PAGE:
left corner left corner
China Daily Website

Reduced red tape the ticket for artists

Updated: 2013-06-25 01:41
By Mu Qian and Yu Yilei ( China Daily)

Overseas artists will soon find it easier to strut their stuff on stage in China.

Starting July 1, applications to perform on the mainland will no longer need approval from the Ministry of Culture. Instead, they will be sent directly to provincial cultural departments, dramatically cutting approval time.

"Now that the procedure is simplified, the time for the promotion and sale of performances will increase. It's good news for the industry," said Zhang Ligang, general manager of Beizhan Performance Culture Co.

Beizhan presented the world-acclaimed Irish tap dance show Riverdance in China, and is planning a tour of the show in 40 Chinese cities next year.

Previously, Zhang had to apply to the provincial cultural department, which would scrutinize the proposal before applying to the Ministry of Culture. The ministry would reply to the provincial department within 20 working days, and then the provincial department would notify the presenter, which could take another 10 working days. The whole process usually takes one to two months.

Now, presenters need only apply to the provincial cultural department, which will decide within 20 working days.

Zuo Kemeng, a presenter based in Shanghai, shares the same optimism as Zhang. Last month, she had to drop a plan to stage a performance of a returning Dutch band in Tianjin because the organizers notified her only 20 days before the scheduled show.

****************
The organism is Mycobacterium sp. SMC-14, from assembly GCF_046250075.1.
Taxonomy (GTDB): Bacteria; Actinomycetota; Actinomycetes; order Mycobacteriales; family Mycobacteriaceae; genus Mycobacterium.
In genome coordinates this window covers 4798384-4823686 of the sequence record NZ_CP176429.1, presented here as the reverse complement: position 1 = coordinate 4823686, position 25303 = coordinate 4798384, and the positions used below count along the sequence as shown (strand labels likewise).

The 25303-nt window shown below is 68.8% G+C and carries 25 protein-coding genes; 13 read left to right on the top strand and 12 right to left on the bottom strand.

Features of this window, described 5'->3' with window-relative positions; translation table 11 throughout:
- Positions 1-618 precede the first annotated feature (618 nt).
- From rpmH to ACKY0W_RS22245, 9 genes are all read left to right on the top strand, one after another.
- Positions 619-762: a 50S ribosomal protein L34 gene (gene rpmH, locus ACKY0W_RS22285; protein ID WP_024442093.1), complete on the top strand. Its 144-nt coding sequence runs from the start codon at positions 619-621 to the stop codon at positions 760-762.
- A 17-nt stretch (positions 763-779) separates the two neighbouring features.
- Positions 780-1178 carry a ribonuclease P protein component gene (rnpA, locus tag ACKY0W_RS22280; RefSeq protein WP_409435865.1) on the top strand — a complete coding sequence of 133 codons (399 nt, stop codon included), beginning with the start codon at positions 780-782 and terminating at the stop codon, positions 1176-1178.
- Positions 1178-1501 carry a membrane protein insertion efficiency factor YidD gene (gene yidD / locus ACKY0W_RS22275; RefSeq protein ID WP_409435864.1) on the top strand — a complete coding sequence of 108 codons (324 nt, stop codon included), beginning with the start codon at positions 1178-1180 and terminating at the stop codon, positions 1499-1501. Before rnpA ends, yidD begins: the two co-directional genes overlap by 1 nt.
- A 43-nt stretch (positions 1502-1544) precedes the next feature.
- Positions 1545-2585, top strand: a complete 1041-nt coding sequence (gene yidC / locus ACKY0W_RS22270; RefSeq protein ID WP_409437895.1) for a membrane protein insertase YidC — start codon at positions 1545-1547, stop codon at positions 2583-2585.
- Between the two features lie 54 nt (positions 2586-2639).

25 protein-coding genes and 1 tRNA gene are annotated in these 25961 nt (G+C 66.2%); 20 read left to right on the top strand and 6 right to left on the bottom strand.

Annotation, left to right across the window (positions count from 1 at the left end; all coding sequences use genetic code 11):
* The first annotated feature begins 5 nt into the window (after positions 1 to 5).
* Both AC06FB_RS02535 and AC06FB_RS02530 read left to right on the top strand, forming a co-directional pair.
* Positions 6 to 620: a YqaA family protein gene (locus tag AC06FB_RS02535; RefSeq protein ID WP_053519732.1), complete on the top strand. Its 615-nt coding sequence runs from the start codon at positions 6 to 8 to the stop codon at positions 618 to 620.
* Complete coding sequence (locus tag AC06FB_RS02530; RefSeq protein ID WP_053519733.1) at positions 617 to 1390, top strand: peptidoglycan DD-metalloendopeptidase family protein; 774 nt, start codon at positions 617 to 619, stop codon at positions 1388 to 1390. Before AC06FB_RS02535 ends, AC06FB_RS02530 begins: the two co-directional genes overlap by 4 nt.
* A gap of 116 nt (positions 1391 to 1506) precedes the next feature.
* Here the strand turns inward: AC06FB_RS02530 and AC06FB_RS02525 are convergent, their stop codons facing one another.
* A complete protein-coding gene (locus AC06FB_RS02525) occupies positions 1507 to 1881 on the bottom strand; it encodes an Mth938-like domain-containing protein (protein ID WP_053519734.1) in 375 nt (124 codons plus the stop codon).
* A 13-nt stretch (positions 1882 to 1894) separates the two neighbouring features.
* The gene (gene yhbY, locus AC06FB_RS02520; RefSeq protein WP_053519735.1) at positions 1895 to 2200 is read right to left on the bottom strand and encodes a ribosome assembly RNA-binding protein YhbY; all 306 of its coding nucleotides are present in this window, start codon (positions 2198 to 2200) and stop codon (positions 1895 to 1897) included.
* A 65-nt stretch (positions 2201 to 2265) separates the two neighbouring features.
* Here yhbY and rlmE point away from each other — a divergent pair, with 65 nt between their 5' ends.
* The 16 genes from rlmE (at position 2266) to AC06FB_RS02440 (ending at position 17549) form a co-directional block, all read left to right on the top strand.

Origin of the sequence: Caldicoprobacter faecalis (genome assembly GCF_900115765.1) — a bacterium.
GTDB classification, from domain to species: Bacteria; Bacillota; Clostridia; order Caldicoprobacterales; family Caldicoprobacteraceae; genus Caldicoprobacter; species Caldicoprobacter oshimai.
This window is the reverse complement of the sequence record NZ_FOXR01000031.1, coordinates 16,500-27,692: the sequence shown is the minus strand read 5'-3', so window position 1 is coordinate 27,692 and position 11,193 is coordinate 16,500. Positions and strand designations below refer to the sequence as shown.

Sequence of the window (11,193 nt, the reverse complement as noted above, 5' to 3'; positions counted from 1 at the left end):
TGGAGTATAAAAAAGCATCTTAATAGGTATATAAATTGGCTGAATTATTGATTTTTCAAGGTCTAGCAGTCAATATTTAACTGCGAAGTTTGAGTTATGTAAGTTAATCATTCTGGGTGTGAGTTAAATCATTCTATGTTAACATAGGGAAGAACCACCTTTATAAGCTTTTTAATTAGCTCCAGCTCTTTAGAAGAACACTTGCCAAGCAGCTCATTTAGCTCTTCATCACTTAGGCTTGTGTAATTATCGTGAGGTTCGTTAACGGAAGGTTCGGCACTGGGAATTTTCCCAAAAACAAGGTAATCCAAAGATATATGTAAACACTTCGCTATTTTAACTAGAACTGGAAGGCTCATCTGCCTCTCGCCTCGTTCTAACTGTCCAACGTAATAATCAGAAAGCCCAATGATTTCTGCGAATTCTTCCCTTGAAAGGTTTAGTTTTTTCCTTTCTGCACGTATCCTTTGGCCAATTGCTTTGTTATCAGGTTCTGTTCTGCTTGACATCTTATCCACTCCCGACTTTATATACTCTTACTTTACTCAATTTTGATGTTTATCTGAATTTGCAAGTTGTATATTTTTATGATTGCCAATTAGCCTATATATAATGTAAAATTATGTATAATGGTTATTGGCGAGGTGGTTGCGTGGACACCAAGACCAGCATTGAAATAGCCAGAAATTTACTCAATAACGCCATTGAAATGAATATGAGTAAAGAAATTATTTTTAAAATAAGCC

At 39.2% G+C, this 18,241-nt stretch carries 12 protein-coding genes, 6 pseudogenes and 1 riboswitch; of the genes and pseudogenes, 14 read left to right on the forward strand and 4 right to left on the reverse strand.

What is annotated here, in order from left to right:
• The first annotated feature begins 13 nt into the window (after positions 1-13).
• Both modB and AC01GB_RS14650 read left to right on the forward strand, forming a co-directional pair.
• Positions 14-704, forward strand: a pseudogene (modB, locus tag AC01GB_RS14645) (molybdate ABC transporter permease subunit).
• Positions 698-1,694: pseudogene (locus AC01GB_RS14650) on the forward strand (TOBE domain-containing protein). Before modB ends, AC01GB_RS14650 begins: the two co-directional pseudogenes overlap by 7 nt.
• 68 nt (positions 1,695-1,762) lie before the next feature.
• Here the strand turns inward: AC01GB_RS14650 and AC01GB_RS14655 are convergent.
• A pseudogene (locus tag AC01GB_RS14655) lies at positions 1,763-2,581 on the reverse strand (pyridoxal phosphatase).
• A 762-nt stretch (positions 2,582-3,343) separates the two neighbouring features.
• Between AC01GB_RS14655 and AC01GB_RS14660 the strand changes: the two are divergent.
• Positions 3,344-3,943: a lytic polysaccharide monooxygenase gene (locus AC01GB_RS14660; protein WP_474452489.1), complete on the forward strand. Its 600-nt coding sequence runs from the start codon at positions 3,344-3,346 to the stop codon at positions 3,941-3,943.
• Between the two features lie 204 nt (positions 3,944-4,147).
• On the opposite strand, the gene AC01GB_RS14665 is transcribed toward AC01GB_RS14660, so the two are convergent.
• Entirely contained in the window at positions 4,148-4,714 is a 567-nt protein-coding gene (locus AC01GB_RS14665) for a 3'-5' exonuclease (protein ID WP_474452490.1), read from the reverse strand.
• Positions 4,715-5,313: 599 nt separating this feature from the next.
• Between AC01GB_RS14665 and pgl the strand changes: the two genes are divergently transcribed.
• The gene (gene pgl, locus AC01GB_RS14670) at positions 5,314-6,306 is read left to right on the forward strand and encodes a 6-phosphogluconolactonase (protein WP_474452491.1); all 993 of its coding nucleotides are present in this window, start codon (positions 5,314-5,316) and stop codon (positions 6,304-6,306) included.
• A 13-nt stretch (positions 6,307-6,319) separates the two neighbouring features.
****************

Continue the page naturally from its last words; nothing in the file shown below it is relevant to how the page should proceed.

"Normally, if I want to stage a show of overseas artists, I have to prepare an application at least two months before the scheduled show time. The new regulation leaves more room for the presenters. I think it will lead to a more flexible schedule that will allow more artists to come and perform in China," Zou said.

However, some presenters are concerned about possible disparity in standards between different cultural departments.

"My only concern is that local administrations may be more cautious with their decisions and decline some artists the opportunity to visit China, even though they may have a chance at the ministry level," said a presenter from Shanghai who wished to remain anonymous.

Previous Page 1 2 Next Page

  • Group a building block for Africa

    An unusually heavy downpour hit Durban for two days before the BRICS summit's debut on African soil, but interest for a better platform for emerging markets were still sparked at the summit.